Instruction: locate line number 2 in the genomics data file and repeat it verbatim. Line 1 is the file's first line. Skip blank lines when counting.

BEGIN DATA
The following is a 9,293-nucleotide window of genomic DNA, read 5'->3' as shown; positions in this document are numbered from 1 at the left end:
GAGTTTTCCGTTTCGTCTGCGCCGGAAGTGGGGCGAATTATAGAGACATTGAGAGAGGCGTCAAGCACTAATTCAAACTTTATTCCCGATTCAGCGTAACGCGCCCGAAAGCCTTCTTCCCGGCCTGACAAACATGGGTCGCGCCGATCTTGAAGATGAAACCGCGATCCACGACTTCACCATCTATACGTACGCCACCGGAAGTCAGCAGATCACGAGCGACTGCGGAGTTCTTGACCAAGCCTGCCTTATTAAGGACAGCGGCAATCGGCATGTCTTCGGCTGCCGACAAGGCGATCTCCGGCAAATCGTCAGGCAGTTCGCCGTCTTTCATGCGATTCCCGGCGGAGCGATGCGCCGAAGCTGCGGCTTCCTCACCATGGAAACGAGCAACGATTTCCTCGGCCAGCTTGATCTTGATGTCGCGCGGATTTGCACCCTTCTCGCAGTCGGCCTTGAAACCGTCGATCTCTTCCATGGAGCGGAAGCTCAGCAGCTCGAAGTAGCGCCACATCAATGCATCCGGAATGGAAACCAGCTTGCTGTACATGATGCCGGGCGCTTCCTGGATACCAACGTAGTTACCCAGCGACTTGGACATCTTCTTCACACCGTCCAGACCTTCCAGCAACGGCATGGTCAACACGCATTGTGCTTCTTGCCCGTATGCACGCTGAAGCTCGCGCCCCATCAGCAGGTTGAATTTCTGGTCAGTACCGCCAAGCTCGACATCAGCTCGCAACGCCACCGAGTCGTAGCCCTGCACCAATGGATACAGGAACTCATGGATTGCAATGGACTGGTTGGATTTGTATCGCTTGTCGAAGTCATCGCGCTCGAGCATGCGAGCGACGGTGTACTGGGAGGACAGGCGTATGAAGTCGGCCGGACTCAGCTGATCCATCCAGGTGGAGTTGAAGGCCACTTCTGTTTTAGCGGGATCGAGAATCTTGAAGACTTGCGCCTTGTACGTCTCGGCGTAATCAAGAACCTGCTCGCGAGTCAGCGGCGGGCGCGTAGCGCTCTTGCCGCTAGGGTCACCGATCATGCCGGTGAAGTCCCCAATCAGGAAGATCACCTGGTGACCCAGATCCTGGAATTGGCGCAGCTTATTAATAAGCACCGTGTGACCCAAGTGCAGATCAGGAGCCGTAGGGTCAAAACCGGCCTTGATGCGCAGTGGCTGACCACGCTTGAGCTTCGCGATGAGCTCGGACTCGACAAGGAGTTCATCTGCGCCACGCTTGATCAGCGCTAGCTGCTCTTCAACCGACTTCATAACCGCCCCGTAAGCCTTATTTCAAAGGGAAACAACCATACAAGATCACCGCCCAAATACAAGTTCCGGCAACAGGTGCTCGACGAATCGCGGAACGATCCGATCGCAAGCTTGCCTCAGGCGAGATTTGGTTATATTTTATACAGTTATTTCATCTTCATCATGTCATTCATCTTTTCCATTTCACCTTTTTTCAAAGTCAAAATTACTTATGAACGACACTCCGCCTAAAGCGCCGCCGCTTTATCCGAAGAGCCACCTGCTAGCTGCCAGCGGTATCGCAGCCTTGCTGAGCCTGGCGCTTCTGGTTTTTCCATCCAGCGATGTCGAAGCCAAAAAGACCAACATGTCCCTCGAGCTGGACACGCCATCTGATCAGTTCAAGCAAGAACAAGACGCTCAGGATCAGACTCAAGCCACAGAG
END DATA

GAGTTTTCCGTTTCGTCTGCGCCGGAAGTGGGGCGAATTATAGAGACATTGAGAGAGGCGTCAAGCACTAATTCAAACTTTATTCCCGATTCAGCGTAACGCGCCCGAAAGCCTTCTTCCCGGCCTGACAAACATGGGTCGCGCCGATCTTGAAGATGAAACCGCGATCCACGACTTCACCATCTATACGTACGCCACCGGAAGTCAGCAGATCACGAGCGACTGCGGAGTTCTTGACCAAGCCTGCCTTATTAAGGACAGCGGCAATCGGCATGTCTTCGGCTGCCGACAAGGCGATCTCCGGCAAATCGTCAGGCAGTTCGCCGTCTTTCATGCGATTCCCGGCGGAGCGATGCGCCGAAGCTGCGGCTTCCTCACCATGGAAACGAGCAACGATTTCCTCGGCCAGCTTGATCTTGATGTCGCGCGGATTTGCACCCTTCTCGCAGTCGGCCTTGAAACCGTCGATCTCTTCCATGGAGCGGAAGCTCAGCAGCTCGAAGTAGCGCCACATCAATGCATCCGGAATGGAAACCAGCTTGCTGTACATGATGCCGGGCGCTTCCTGGATACCAACGTAGTTACCCAGCGACTTGGACATCTTCTTCACACCGTCCAGACCTTCCAGCAACGGCATGGTCAACACGCATTGTGCTTCTTGCCCGTATGCACGCTGAAGCTCGCGCCCCATCAGCAGGTTGAATTTCTGGTCAGTACCGCCAAGCTCGACATCAGCTCGCAACGCCACCGAGTCGTAGCCCTGCACCAATGGATACAGGAACTCATGGATTGCAATGGACTGGTTGGATTTGTATCGCTTGTCGAAGTCATCGCGCTCGAGCATGCGAGCGACGGTGTACTGGGAGGACAGGCGTATGAAGTCGGCCGGACTCAGCTGATCCATCCAGGTGGAGTTGAAGGCCACTTCTGTTTTAGCGGGATCGAGAATCTTGAAGACTTGCGCCTTGTACGTCTCGGCGTAATCAAGAACCTGCTCGCGAGTCAGCGGCGGGCGCGTAGCGCTCTTGCCGCTAGGGTCACCGATCATGCCGGTGAAGTCCCCAATCAGGAAGATCACCTGGTGACCCAGATCCTGGAATTGGCGCAGCTTATTAATAAGCACCGTGTGACCCAAGTGCAGATCAGGAGCCGTAGGGTCAAAACCGGCCTTGATGCGCAGTGGCTGACCACGCTTGAGCTTCGCGATGAGCTCGGACTCGACAAGGAGTTCATCTGCGCCACGCTTGATCAGCGCTAGCTGCTCTTCAACCGACTTCATAACCGCCCCGTAAGCCTTATTTCAAAGGGAAACAACCATACAAGATCACCGCCCAAATACAAGTTCCGGCAACAGGTGCTCGACGAATCGCGGAACGATCCGATCGCAAGCTTGCCTCAGGCGAGATTTGGTTATATTTTATACAGTTATTTCATCTTCATCATGTCATTCATCTTTTCCATTTCACCTTTTTTCAAAGTCAAAATTACTTATGAACGACACTCCGCCTAAAGCGCCGCCGCTTTATCCGAAGAGCCACCTGCTAGCTGCCAGCGGTATCGCAGCCTTGCTGAGCCTGGCGCTTCTGGTTTTTCCATCCAGCGATGTCGAAGCCAAAAAGACCAACATGTCCCTCGAGCTGGACACGCCATCTGATCAGTTCAAGCAAGAACAAGACGCTCAGGATCAGACTCAAGCCACAGAG